3 Ways to Up-Level Your ERM Strategy

The Resilient Enterprise | The riskmethods Blog
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Enterprise risk management is an emerging field, and something that many organizations—even large organizations—are still trying to get a grip on. Whether ERM duties roll up to the CEO, CFO, CRO (Chief Risk Officer) or an external consultant, here are 3 top ways you can improve your company’s ERM efforts.

by Heiko Schwarz

#1: Be Proactive Instead of Reactive

Make your ERM strategies proactive instead of reactive. Risk management processes shouldn't just include identifying risk when it occurs—they should also include using predictive insights to understand what types of indicators might suggest that a risk event is going to occur in the first place.

Let's take a look at financial risk. Admittedly, no company is going to call you in advance to give you a heads-up that they’re about to declare bankruptcy...but this doesn't mean it's impossible to predict. It just means that you have to do your own homework, and you have to know what to look for. In our experience at riskmethods, we’ve found that there’s a combination of signals that often occurs before a company files for bankruptcy. For example, is a CFO stepping down? Is a major shift in the structure of the company occurring? Are shareholders selling or transferring shares? Are there employee strikes or product recalls? These kinds of things don’t happen for no reason. So if you get news that this kind of change is in the works, here’s my advice: Take notice, and understand what ramifications it might have on your own company if this partner becomes financially unstable.

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#2: Move Beyond Descriptive Approaches to Risk

One of the biggest problems with ERM programs is that they’re mostly descriptive, and therefore don’t provide actionable operational guidance and workflow to support stakeholders in actively mitigating risk. It's not enough to know what your risk is and what its impact is; you have to make sure that you have a plan in place to address it. In the case of supplier risk, for example, an action plan might identify an alternative source of supply and define the stakeholders responsible for securing it.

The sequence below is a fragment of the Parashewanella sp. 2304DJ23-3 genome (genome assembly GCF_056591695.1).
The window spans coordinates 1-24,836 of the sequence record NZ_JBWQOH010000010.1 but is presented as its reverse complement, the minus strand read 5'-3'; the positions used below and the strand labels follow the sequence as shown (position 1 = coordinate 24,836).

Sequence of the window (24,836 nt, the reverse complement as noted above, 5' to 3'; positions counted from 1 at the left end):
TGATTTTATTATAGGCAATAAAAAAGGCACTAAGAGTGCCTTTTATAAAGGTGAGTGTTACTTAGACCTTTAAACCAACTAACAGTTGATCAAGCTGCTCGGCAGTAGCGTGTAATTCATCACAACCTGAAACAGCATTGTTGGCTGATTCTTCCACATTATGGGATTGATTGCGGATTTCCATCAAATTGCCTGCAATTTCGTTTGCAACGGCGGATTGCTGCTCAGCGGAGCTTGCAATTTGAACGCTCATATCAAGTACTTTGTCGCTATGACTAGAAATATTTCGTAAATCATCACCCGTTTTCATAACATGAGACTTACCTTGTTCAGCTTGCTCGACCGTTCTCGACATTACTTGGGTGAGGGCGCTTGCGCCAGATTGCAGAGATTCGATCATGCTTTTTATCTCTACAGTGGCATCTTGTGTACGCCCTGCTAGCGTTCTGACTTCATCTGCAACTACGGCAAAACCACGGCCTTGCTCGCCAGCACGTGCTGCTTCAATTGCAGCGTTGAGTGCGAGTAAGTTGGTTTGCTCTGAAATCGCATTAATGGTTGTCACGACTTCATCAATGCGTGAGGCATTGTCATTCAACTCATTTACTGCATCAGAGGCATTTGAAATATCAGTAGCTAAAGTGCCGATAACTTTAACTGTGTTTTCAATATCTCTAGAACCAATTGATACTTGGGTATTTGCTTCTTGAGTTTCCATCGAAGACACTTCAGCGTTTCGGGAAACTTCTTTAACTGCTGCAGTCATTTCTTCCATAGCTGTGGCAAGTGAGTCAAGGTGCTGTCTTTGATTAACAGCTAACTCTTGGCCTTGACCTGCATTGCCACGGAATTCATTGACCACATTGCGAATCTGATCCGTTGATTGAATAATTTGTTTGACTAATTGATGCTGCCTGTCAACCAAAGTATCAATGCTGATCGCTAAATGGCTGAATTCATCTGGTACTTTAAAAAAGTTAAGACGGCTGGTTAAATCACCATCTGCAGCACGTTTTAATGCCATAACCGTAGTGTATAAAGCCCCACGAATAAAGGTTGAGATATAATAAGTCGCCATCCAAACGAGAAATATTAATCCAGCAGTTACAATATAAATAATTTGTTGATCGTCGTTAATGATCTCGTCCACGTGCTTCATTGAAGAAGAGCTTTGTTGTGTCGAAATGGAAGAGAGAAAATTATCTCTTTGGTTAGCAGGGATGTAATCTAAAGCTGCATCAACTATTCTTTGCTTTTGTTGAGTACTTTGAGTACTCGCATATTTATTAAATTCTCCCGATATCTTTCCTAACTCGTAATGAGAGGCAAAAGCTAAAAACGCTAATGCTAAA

In addition to having the plans in the first place, you also have to make sure they're documented and accessible by the relevant parties. If your action plans exist but no one knows where they are or who's involved in them, they're not going to do any good. This is where a centralized, automated system becomes important. With the right foresight and the right tools, it's possible to create effective action plans and then clearly document these plans so that everyone knows what should be done and who should be doing it when a risk event occurs.

#3: Harness Technology to Identify Risk and Automate Action

If you’re paying attention, you should be asking yourself two questions right now: “All well and good, but how am I supposed to identify predictive insights? And what's the most efficient way make sure stakeholders have centralized access to risk action plans?”

Glad you asked. The answer to both questions is the same: Technology.

No, it’s obviously not realistic to manually monitor everything that's going on in all your business partners' companies. And it's not efficient to have uncoordinated approaches to risk that don't define actions and stakeholders. This is where technology comes in. With the right tools in place—artificial intelligence trained to suss out predictive insights, tools specifically designed to document risk action plans—the job becomes not just realistic, but automatic.

Predictive insights. Documented mitigation plans. Technology. If you take these steps, you’re well on your way to reducing your total cost of risk.

heiko-schwarz-profil

Heiko Schwarz

Co-Founder and Managing Director

Heiko is the co-founder and managing director of riskmethods. Got questions about how supply chain risk is threatening your business? Drop us a line at om@riskmethods.net.

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